Electronic Thesis/Dissertation

 

Privacy Preservation and Data Exploration on Databases Open Access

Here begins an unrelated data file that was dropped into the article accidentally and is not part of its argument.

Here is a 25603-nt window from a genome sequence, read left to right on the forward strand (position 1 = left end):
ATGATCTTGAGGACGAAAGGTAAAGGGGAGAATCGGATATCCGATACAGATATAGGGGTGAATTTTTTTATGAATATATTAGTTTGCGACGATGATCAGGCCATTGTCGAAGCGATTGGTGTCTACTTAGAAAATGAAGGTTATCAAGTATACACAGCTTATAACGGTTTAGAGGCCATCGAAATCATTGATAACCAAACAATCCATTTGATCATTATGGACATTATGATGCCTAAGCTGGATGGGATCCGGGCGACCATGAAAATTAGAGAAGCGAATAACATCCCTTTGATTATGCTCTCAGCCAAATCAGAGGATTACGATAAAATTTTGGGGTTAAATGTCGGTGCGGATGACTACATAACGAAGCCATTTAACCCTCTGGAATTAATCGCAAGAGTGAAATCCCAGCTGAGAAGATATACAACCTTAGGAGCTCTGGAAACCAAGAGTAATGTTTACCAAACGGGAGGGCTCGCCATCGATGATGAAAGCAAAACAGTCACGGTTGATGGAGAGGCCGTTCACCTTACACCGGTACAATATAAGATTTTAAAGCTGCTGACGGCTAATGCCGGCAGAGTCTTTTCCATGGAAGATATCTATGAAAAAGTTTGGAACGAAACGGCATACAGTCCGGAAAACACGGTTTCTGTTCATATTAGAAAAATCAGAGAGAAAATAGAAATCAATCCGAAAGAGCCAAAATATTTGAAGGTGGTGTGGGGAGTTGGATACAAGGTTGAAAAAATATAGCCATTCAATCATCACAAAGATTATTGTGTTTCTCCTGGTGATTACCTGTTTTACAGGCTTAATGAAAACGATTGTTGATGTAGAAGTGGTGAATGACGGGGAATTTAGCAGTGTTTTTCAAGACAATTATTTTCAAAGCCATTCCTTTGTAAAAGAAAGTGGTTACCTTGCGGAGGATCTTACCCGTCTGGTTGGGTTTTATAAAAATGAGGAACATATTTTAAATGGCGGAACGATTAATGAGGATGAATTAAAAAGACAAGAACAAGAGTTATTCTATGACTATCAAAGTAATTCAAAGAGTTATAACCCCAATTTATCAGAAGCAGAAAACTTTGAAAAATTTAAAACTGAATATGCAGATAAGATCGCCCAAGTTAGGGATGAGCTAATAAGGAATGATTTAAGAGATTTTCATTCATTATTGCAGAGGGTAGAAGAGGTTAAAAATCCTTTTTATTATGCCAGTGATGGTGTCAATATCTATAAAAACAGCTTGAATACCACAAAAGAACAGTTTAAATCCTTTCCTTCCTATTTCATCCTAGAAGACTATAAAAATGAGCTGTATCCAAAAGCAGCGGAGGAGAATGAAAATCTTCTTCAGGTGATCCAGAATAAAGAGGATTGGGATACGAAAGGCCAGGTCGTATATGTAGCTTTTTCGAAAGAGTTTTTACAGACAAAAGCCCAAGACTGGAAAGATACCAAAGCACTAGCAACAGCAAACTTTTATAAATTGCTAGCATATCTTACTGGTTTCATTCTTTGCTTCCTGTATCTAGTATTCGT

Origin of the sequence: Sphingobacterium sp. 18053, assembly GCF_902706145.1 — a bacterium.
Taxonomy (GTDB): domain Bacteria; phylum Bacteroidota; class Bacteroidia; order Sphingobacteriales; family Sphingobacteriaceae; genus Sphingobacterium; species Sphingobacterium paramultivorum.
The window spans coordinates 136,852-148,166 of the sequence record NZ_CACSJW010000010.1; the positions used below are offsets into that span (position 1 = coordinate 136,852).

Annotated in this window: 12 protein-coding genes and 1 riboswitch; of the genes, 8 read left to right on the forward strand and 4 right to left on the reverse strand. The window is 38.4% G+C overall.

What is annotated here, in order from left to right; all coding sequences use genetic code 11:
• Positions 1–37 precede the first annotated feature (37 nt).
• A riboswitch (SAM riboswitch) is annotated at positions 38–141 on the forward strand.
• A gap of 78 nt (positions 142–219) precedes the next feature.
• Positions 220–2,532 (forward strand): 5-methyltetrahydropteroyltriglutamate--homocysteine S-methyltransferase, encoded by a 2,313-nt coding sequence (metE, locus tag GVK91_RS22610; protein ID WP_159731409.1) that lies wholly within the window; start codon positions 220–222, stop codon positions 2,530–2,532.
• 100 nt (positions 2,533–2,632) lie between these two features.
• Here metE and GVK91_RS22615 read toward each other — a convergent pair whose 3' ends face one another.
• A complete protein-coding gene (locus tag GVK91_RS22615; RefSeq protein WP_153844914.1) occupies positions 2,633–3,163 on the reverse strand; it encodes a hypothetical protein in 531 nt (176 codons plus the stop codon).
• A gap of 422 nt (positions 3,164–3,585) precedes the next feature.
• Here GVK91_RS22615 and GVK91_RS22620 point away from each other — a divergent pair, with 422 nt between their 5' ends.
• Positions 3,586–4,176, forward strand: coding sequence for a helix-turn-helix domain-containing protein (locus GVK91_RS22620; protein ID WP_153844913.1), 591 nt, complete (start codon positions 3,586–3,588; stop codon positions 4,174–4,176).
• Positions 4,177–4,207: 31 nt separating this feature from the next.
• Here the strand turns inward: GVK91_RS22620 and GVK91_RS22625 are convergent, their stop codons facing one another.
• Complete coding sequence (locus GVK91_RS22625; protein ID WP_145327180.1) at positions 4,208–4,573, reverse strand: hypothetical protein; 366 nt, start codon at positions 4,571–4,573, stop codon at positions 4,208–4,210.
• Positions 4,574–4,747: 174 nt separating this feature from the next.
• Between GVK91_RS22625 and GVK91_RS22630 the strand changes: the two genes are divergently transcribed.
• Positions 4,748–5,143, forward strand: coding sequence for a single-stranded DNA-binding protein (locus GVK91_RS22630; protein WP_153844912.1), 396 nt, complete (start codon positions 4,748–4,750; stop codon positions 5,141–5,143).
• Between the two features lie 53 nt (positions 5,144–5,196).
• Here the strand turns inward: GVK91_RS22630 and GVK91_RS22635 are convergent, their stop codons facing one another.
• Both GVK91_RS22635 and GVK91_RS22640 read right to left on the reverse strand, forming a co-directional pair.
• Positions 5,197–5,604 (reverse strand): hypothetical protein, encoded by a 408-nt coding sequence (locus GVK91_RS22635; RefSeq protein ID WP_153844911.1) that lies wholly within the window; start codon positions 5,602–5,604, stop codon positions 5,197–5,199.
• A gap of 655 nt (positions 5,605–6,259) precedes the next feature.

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Privacy-preserving data publishing aims to publish a {\em microdata} table for research and statistical analysis, without disclosing sensitive information at the individual level. A large number of such microdata tables are published regularly, especially in the healthcare and census industry. Privacy-preservation problem may not only occur at the individual privacy level, but also can be caused by disclosing aggregate information. For example, many web databases are hidden behind restrictive form-like interfaces which allow users to execute search queries over the underlying hidden database. While it is important to support such search queries, many hidden database owners also want to maintain a certain level of privacy for aggregate information (e.g,., SUM, COUNT) over their databases, for reasons including business secrets and homeland security.This dissertation contains two parts to address the above problems. The first part studies the problem of traditional privacy-preserving data publishing. Regarding the data publishing algorithm design, when an adversary learns the details of an algorithm, s/he may utilize this knowledge to reverse-engineer the published table to compromise additional private information. We aim to eliminate algorithm-based disclosure from existing privacy-preserving data publishing algorithms via minor alterations. Regarding real-world privacy requirements for data publishing, we demonstrate that it is insufficient for the existing quasi-identifier/sensitive-attribute (QI-SA) framework on modeling them. We then propose a novel {\em versatile publishing} scheme with which privacy requirements can be specified as an arbitrary set of privacy rules over attributes in the microdata table. To enable versatile publishing, we introduce the {\em Guardian Normal Form} (GNF), a novel method of publishing multiple sub-tables such that each sub-table is anonymized by an existing QI-SA publishing algorithm, while the combination of all published tables guarantees all privacy rules.The second part focuses on the problem of privacy-preservation for aggregate information. Many deep web sites provide restrictive form-like interfaces which allow users to execute search queries on the underlying hidden databases. To demonstrate the importance of study in this area, we consider the problem of estimating the size (or other aggregates) of a hidden database through its web interface. We propose novel techniques which use a small number of queries to produce unbiased estimates with small variance. These techniques can also be used for approximate query processing over hidden databases.We observe that many deep web sites have restrictive form-like interfaces which may or may not provide domain information for an attribute. When attribute domains are not available, domain discovery becomes a critical challenge facing the application of a broad range of existing techniques on third-party analytical and mash-up applications over hidden databases. Then, we consider the problem of domain discovery over a hidden database through its web interface.We finally consider the problem of suppressing SUM and COUNT queries over a hidden database. In particular, we develop randomized generalization, a novel technique which provides rigid aggregate-suppression guarantee while maintaining the utility of individual search queries.

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